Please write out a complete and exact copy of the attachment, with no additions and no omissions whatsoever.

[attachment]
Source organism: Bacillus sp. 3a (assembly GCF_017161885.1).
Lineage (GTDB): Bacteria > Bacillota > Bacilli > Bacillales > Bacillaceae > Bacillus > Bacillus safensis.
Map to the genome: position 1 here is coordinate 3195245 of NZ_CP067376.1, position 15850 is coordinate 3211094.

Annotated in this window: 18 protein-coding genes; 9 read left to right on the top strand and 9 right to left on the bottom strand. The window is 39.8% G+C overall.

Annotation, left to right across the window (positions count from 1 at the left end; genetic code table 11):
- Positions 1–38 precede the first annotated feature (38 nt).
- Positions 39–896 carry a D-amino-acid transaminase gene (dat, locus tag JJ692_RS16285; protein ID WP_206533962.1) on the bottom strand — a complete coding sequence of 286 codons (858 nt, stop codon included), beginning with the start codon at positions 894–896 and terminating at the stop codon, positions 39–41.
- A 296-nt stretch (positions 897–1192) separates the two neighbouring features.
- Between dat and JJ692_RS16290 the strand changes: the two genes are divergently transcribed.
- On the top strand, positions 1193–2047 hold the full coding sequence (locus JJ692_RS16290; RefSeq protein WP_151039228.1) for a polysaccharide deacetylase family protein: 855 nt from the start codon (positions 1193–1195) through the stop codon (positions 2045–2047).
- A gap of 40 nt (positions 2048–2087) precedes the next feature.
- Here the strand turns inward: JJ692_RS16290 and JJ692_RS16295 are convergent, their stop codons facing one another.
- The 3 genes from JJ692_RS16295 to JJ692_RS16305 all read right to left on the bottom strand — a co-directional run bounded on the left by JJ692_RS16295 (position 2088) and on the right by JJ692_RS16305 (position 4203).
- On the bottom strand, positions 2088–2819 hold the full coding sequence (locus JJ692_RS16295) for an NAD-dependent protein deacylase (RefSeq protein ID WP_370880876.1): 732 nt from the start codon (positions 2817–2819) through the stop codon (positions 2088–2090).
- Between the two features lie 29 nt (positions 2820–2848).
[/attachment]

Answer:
Source organism: Bacillus sp. 3a (assembly GCF_017161885.1).
Lineage (GTDB): Bacteria > Bacillota > Bacilli > Bacillales > Bacillaceae > Bacillus > Bacillus safensis.
Map to the genome: position 1 here is coordinate 3195245 of NZ_CP067376.1, position 15850 is coordinate 3211094.

Annotated in this window: 18 protein-coding genes; 9 read left to right on the top strand and 9 right to left on the bottom strand. The window is 39.8% G+C overall.

Annotation, left to right across the window (positions count from 1 at the left end; genetic code table 11):
- Positions 1–38 precede the first annotated feature (38 nt).
- Positions 39–896 carry a D-amino-acid transaminase gene (dat, locus tag JJ692_RS16285; protein ID WP_206533962.1) on the bottom strand — a complete coding sequence of 286 codons (858 nt, stop codon included), beginning with the start codon at positions 894–896 and terminating at the stop codon, positions 39–41.
- A 296-nt stretch (positions 897–1192) separates the two neighbouring features.
- Between dat and JJ692_RS16290 the strand changes: the two genes are divergently transcribed.
- On the top strand, positions 1193–2047 hold the full coding sequence (locus JJ692_RS16290; RefSeq protein WP_151039228.1) for a polysaccharide deacetylase family protein: 855 nt from the start codon (positions 1193–1195) through the stop codon (positions 2045–2047).
- A gap of 40 nt (positions 2048–2087) precedes the next feature.
- Here the strand turns inward: JJ692_RS16290 and JJ692_RS16295 are convergent, their stop codons facing one another.
- The 3 genes from JJ692_RS16295 to JJ692_RS16305 all read right to left on the bottom strand — a co-directional run bounded on the left by JJ692_RS16295 (position 2088) and on the right by JJ692_RS16305 (position 4203).
- On the bottom strand, positions 2088–2819 hold the full coding sequence (locus JJ692_RS16295) for an NAD-dependent protein deacylase (RefSeq protein ID WP_370880876.1): 732 nt from the start codon (positions 2817–2819) through the stop codon (positions 2088–2090).
- Between the two features lie 29 nt (positions 2820–2848).